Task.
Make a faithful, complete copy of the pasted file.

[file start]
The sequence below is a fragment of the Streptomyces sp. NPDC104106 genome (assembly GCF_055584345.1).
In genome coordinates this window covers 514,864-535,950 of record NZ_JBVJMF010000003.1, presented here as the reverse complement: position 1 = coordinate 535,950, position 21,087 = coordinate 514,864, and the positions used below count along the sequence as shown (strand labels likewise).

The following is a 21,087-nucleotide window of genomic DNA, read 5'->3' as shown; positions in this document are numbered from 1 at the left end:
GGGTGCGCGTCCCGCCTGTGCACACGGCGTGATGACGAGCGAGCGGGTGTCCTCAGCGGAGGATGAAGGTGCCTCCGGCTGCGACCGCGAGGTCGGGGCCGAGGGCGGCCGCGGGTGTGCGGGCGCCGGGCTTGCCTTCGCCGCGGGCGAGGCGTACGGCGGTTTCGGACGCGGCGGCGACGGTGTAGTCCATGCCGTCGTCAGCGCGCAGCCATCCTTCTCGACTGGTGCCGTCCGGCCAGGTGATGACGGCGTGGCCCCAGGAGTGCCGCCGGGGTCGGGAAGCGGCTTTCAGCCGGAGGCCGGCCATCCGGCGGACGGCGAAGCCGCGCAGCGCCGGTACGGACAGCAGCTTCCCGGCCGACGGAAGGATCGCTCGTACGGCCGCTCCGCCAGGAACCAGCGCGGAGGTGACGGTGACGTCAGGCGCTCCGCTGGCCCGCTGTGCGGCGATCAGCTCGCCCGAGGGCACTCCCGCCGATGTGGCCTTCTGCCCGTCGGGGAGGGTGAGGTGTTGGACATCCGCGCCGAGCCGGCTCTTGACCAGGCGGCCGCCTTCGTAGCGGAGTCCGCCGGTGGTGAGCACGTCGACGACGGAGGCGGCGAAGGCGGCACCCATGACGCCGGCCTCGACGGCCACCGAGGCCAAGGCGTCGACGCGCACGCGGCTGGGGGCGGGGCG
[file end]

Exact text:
The sequence below is a fragment of the Streptomyces sp. NPDC104106 genome (assembly GCF_055584345.1).
In genome coordinates this window covers 514,864-535,950 of record NZ_JBVJMF010000003.1, presented here as the reverse complement: position 1 = coordinate 535,950, position 21,087 = coordinate 514,864, and the positions used below count along the sequence as shown (strand labels likewise).

The following is a 21,087-nucleotide window of genomic DNA, read 5'->3' as shown; positions in this document are numbered from 1 at the left end:
GGGTGCGCGTCCCGCCTGTGCACACGGCGTGATGACGAGCGAGCGGGTGTCCTCAGCGGAGGATGAAGGTGCCTCCGGCTGCGACCGCGAGGTCGGGGCCGAGGGCGGCCGCGGGTGTGCGGGCGCCGGGCTTGCCTTCGCCGCGGGCGAGGCGTACGGCGGTTTCGGACGCGGCGGCGACGGTGTAGTCCATGCCGTCGTCAGCGCGCAGCCATCCTTCTCGACTGGTGCCGTCCGGCCAGGTGATGACGGCGTGGCCCCAGGAGTGCCGCCGGGGTCGGGAAGCGGCTTTCAGCCGGAGGCCGGCCATCCGGCGGACGGCGAAGCCGCGCAGCGCCGGTACGGACAGCAGCTTCCCGGCCGACGGAAGGATCGCTCGTACGGCCGCTCCGCCAGGAACCAGCGCGGAGGTGACGGTGACGTCAGGCGCTCCGCTGGCCCGCTGTGCGGCGATCAGCTCGCCCGAGGGCACTCCCGCCGATGTGGCCTTCTGCCCGTCGGGGAGGGTGAGGTGTTGGACATCCGCGCCGAGCCGGCTCTTGACCAGGCGGCCGCCTTCGTAGCGGAGTCCGCCGGTGGTGAGCACGTCGACGACGGAGGCGGCGAAGGCGGCACCCATGACGCCGGCCTCGACGGCCACCGAGGCCAAGGCGTCGACGCGCACGCGGCTGGGGGCGGGGCG